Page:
Rabies t thaxton

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Rabies t thaxton

  1. 1. Science or Science Fiction? Their Eyes Were Watching God: Topic of Rabies Student
  2. 2. The Reel• Reel: In the movie the character, Tea Cake, was bitten by a rabid dog while trying to keep it from biting his woman, Janie, and he contracted the rabies.• In the onset of symptoms the site of the bite itched, he was weak, and was unable to swallow.• As the symptoms progressed he exhibited signs of agitation, hyper salivation, blurred vision, delirium, confusion, and excitation. A doctor visited and warned that without the proper medication and being tied down the virus would lead to death.• The character’s symptoms increased and led to hallucinations. In the end he was killed when he tried to shoot Janie due to the delirium.
  3. 3. Tea Cake: Before and After
  4. 4. Lyssavirus rabies• Rabies is a virus.• Transmitted through a bite or by saliva or brain tissue in a wound or in the eye or mouth (4).• Very rare, but has been transmitted through infected saliva in the air (1).• Attacks the nervous system and kills almost any mammal or human that gets sick from it.• Death can occur within days in which the virus can last from 2-10 days.• 1 to 3 people die in the U.S. every year (4).
  5. 5. Incubation Period• This is the actual time between getting infected and when you get sick• On average it is from 3-7 weeks• At the most this period ranges from 10 days to 7 years (1).
  6. 6. Symptoms• The early symptoms can mimic the onset of the flu.• As it progresses: insomnia, anxiety, confusion, slight or partial paralysis, excitation, hallucinations, agitation, hyper salivation, difficulty swallowing, and hydrophobia.• These symptoms stem from cerebral dysfunction and cause abnormal behavior and delirium (4).
  7. 7. Two Forms Furious Paralytic• Symptoms: • Accounts for 30% of human hyperactivity, excited cases behavior, hydrophobia, and • Runs a longer course than sometimes aerophobia furious rabies• Death is caused by cardio- • Symptoms: muscles respiratory arrest paralyze at the site of the bite or scratch, coma develops, and then death occurs • This form of the disease is often misdiagnosed due to it not being reported (5).
  8. 8. Diagnosis• Person is asked a series of questions to get the proper information for the diagnosis and animal-control authorities (3).• If the animal is caught (brain) tissue samples are taken• Immunofluorescence or immunological techniques to detect the virus in the tissue or saliva of the animal or if the person has severe symptoms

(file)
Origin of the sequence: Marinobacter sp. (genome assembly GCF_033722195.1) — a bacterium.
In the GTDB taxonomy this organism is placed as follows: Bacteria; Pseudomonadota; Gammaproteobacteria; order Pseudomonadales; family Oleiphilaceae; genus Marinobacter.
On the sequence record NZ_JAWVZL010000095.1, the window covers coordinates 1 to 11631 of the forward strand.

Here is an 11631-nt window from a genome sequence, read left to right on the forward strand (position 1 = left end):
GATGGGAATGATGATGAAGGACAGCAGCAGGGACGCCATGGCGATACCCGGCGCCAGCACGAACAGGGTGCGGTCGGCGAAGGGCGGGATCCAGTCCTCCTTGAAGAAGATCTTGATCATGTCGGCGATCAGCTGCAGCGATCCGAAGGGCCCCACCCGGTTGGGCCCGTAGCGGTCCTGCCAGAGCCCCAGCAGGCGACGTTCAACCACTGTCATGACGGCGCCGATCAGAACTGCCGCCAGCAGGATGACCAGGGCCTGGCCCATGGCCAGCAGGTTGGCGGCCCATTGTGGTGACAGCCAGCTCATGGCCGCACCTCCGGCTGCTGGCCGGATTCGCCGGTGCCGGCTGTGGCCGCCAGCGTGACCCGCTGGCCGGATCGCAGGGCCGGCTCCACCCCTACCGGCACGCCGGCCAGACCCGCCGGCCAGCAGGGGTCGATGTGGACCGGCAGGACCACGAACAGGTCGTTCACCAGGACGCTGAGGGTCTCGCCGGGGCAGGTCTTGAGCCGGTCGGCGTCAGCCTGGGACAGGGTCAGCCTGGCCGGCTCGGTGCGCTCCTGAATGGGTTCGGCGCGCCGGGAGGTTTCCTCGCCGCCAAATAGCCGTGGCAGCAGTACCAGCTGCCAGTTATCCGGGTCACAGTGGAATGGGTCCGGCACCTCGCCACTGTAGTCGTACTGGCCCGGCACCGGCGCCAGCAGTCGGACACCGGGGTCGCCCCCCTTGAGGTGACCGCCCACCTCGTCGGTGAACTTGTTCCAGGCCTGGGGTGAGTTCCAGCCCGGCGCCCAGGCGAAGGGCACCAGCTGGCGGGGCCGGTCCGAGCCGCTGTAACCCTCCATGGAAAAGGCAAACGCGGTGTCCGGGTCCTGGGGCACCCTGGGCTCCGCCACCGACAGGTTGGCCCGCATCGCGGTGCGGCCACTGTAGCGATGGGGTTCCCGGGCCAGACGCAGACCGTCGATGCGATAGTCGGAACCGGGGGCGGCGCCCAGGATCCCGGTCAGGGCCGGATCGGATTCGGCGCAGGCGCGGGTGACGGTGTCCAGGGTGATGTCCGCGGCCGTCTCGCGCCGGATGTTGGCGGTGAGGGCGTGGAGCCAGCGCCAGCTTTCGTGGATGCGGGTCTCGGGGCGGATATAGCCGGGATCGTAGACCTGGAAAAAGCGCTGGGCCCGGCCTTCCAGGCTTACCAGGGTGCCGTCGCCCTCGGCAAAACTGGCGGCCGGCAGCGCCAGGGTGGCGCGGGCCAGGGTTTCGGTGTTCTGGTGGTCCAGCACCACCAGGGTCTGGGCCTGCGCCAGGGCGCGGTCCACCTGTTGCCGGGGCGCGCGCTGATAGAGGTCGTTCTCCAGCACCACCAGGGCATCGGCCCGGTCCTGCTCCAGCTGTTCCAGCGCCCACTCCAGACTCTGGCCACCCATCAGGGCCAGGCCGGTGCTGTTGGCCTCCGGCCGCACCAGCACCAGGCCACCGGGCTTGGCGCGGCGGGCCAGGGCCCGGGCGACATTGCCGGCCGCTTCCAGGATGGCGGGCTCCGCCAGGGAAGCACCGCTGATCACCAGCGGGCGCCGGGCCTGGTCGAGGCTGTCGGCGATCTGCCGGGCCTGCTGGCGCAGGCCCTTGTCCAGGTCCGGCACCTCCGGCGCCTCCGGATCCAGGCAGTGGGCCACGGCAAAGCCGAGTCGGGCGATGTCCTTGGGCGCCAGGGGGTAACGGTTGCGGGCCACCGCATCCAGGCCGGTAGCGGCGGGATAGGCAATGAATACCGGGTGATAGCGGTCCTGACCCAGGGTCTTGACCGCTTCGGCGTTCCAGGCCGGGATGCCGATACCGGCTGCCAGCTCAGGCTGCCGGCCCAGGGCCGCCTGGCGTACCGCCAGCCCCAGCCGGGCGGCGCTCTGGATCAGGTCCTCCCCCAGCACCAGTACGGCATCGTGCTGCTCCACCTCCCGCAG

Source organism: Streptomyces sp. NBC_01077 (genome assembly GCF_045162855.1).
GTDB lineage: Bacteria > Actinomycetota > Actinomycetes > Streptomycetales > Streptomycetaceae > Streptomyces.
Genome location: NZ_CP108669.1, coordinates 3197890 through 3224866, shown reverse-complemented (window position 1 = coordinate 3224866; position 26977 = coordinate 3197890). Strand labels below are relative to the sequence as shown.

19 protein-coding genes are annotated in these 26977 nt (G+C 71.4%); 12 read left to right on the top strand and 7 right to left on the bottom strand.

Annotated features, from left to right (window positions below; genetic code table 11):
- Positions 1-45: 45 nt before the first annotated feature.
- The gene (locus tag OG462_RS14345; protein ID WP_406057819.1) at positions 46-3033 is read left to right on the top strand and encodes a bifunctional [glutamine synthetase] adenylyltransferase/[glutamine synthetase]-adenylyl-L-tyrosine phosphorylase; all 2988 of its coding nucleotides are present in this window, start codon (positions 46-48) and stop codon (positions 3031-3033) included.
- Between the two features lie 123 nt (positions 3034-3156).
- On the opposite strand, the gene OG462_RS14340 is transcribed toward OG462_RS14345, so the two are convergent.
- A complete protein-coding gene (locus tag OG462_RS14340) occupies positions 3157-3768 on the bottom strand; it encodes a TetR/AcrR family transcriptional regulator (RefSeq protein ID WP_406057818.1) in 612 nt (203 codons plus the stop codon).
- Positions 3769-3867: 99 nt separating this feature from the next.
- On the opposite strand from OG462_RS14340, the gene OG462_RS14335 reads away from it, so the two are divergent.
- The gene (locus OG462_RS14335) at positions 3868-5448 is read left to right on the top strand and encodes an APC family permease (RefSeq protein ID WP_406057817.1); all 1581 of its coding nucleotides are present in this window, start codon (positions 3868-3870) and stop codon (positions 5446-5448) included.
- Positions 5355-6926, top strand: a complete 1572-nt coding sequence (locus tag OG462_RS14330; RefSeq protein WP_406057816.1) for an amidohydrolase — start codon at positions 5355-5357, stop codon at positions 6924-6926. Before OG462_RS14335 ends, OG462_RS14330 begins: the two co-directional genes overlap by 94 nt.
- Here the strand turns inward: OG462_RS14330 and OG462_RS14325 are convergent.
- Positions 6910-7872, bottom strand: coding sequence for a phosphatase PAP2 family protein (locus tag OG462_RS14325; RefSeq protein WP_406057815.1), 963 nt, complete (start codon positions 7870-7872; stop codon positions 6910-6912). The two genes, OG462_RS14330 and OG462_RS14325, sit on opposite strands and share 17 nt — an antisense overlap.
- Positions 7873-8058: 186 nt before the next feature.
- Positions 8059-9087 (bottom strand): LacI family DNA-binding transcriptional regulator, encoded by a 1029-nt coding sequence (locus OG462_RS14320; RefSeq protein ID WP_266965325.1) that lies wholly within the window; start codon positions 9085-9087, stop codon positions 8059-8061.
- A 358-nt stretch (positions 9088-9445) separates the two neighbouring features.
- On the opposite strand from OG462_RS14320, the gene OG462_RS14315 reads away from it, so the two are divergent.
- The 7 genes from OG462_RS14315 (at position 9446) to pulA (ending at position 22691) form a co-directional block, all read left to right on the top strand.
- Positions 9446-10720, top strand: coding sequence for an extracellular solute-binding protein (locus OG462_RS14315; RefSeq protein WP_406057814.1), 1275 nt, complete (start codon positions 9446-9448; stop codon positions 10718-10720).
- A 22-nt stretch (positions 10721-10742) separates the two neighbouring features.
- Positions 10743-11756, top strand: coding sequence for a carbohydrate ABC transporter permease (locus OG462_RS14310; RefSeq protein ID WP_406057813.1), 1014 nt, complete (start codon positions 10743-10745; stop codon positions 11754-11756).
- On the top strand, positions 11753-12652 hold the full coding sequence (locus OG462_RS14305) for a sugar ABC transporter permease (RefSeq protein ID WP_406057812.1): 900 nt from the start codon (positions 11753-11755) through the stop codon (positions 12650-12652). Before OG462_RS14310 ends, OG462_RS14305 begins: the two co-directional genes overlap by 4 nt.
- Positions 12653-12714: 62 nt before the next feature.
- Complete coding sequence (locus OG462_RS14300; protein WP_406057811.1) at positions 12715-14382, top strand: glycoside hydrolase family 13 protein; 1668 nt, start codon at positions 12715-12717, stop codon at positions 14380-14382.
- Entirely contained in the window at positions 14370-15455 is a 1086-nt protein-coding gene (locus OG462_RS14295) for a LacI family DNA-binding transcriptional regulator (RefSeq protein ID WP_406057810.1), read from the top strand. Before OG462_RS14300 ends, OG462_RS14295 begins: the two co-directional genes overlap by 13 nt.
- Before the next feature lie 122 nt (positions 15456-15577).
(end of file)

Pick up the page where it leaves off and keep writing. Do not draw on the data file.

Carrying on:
9. 9. Animals that can spread the virus• Bats• Foxes• Cats• Dogs• Skunks• Large rodents• Raccoons• CoyotesDogs cause 99% of human rabies deaths. Bats are the source of most human deaths in the U.S. and in Canada (5).
  10. 10. Treatment• Immediately clean the wound with soap and water• Given within 12 hours of exposure• Given within 48 hours for the best outcome• Initially, the person will be treated with the rabies immune globulin near the site of the bite.• A series of 5 injections of the vaccine will be given in the arm over a period over 14 days (3).• Urgency is key!!!
  11. 11. Prevention• Administration of both passive antibody through an injection of human immunoglobulin and a round of injections with rabies vaccine (4).• Oral vaccines fed to wild animals• Government mandated vaccinations of animals• Avoiding contact with a suspected rabid animal
  12. 12. Prevention
  13. 13. Works Cited1. Board, A.D.A.M. Editorial. "Causes, Incidence, and Risk Factors." Rabies. U.S. National Library of Medicine, 18 Nov. 0000. Web. 17 Apr. 2012. <http://www.ncbi.nlm.nih.gov/pubmedhealth/PMH0002310/>.2. Epidemiology, Office of. Rabies Control. Web. 12 September 2011. 26 February 2012 <www.vdh.virginia.gov/Epidemiology/DEE/Rabies>.3. JM, Steckelberg. Rabies. Web. 28 January 2011. 10 April 2012 <www.mayoclinic.com/health/rabies/DS00484>.4. Prevention, Centers for Disease Control and. Rabies. Web. 22 April 2011. 26 February 2012 <www.cdc.gov/rabies>.
  14. 14. Works Cited Continued5. "Rabies." WHO. World Health Organization, Sept. 2011. Web. 17 Apr. 2012. <http://www.who.int/mediacentre/factsheets/fs099/en/>.6. "Rabies Images." Yahoo! Web. 17 Apr. 2012. <http://images.search.yahoo.com/search/images;_ylt=A0oG7uAo2Y1PwTA A1TtXNyoA?p=rabies&fr=yfp-t-701&fr2=piv-web>.7. Their Eyes Were Watching God. Dir. Darnell Martin. Perf. Halle Berry and Michael Ealy. Harpo Films, 2005. DVD.8. YouTube - Their Eyes Were Watching God. YouTube. YouTube, 13 June 2009. Web. 17 Apr. 2012. <http://www.youtube.com/watch?v=tvV0r8z5iKQ>.

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